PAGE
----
Or check out this “How it’s Made” episode, it’s also focused on manufacturing pills, which shows a bit more of the machinery involved.
For a closer look at manufacturing biologics specifically, check out the video below, from Amgen (one of the major pharmaceutical manufacturing companies). It’s a little science-heavy at the very start but gives a great overview of the manufacturing process as it progresses.
And finally, no matter which specific industry you’re interested in, you might like to check out this video from NC BioNetwork on “Aseptic Gowning for a Cleanroom”.
This will give you an idea of some of the procedures that need to be followed when working in these highly controlled manufacturing environments. Working in a cleanroom is extremely common within these industries.
Different Company Departments – Which One Is Right For You?
Typical % of total company employment: 50%
Overview: If you work in production you deal with all stages of pharmaceutical product manufacture – from producing active ingredients, through to completion of finished products and even packaging. Due to this diversity, work in this area can take many forms and involve the use of specialist machinery. These production processes are all carried out in strict adherence to both internal and external protocols.
Typical % of total company employment: 30%
Overview: If you work in quality, your job is to monitor and document activities, processes, and products of manufacturing to ensure they meet strict quality standards and predefined expectations. Ultimately, you have to ensure the safety of the drugs that go out for distribution – – managing quality is essential within highly regulated industries like pharmaceutical manufacturing.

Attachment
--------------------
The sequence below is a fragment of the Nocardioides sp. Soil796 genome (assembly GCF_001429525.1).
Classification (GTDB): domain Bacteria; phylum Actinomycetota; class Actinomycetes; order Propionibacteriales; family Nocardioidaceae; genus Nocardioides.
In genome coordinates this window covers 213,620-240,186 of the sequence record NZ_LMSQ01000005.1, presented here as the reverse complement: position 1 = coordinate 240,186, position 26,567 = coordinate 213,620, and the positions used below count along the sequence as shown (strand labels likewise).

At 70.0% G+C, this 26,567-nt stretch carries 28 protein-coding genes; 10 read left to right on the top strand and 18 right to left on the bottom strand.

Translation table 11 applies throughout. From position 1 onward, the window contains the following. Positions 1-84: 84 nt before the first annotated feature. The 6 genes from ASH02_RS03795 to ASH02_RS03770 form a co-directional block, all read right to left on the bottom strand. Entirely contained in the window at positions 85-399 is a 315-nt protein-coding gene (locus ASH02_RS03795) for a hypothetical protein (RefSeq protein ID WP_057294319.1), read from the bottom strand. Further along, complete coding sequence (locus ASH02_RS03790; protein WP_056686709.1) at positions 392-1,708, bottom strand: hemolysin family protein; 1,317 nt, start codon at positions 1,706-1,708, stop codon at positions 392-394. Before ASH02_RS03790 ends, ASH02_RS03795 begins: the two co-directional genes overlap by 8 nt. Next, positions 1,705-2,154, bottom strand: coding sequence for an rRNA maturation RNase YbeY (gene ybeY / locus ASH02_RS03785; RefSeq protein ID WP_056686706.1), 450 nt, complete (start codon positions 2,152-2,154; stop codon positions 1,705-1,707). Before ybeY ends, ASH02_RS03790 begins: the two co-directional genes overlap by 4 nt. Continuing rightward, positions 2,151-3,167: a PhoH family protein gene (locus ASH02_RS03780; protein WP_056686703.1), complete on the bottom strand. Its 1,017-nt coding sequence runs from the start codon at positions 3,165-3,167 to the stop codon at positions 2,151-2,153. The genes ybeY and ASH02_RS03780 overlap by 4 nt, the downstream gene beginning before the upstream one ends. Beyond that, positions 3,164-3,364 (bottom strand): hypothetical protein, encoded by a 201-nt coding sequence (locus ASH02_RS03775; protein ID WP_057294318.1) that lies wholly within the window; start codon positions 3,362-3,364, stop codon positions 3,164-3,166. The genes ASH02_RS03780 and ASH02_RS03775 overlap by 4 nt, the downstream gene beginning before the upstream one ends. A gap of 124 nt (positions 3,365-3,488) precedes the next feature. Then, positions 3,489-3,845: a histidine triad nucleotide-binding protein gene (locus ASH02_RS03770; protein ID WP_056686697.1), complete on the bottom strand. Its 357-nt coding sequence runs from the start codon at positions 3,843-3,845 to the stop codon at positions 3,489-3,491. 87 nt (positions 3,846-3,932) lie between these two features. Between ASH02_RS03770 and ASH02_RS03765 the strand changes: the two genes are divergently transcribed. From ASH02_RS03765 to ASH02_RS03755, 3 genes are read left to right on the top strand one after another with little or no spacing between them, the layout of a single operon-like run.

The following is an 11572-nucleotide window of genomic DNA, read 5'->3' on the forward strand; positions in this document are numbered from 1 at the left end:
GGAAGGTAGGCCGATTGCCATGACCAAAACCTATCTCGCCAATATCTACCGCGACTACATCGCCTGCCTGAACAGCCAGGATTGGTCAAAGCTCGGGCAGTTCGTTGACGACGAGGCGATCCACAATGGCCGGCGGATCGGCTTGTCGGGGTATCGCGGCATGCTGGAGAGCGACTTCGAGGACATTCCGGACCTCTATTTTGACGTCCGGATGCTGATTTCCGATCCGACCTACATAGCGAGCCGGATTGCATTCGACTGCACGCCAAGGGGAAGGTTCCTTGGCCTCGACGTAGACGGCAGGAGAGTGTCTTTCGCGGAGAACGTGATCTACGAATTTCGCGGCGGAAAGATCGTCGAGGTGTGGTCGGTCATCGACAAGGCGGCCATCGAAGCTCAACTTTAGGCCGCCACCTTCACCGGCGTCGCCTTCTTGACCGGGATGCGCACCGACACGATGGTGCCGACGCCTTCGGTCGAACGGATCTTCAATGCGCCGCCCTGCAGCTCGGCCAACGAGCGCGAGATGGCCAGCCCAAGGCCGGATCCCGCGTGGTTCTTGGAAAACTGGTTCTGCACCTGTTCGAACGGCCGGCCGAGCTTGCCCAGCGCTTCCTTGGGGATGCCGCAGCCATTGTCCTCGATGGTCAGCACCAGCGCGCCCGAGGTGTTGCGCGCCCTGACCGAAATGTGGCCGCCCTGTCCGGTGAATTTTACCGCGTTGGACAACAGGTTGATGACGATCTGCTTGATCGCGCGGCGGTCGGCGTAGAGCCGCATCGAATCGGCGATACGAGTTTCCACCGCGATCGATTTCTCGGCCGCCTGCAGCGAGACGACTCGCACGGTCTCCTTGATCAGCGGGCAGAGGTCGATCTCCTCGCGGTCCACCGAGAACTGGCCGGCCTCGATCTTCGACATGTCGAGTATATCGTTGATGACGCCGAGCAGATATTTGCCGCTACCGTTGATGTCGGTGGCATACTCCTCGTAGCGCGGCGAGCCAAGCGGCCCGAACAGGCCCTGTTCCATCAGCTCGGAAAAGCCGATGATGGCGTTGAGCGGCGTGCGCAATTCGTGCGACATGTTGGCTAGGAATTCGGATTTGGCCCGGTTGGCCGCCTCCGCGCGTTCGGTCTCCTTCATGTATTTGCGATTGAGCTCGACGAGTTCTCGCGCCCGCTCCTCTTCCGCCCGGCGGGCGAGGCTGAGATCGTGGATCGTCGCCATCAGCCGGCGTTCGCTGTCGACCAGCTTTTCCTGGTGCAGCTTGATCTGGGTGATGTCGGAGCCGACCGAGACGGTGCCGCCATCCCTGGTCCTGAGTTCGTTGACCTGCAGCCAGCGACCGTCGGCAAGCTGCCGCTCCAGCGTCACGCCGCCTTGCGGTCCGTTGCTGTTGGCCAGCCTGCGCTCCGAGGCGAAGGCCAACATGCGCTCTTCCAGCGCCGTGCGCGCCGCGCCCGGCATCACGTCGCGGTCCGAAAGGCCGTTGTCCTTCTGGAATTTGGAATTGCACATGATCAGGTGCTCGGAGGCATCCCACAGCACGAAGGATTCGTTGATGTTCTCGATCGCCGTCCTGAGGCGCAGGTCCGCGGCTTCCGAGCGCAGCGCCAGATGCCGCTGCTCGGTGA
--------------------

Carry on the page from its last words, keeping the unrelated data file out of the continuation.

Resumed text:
Typical % of total company employment: 10%
Overview: Ensures the continuous functioning of the manufacturing plant and its equipment. Roles such as IT, automation and technical services would be included here.
Other (Supply Chain, Logistics, Warehouse, etc)
Typical % of total company employment: 5%
Overview: Includes areas such as Supply Chain, Logistics, Marketing, HR, Warehouse, Finance, etc. May be located within the facility or at a centralized company location. The specific skills needed varies depending on the role.
Research & Development
Typical % of total company employment: 5%
Overview: Where staff are engaged in making improvements and modifications to existing production processes and identifying possible new production technologies and applications.
May be located within the facility or at a centralized company location. The specific skills needed vary depending on products and areas targeted for product improvement.
One thing to keep in mind is that this is just a guide. The size of these departments ultimately depend upon the size of the pharmaceutical company (smaller companies may outsource some of these roles altogether), but they are all ultimately critical parts of the pharmaceutical manufacturing process.
I hope this article has helped to explain some of the basic questions you might have had about working in a pharmaceutical or medical device manufacturing facility.
But maybe all we’ve done is opened up a whole new line of questions!
Feel free to contact us to discuss your specific circumstances or to chat about what opportunities might be available to you within these industries.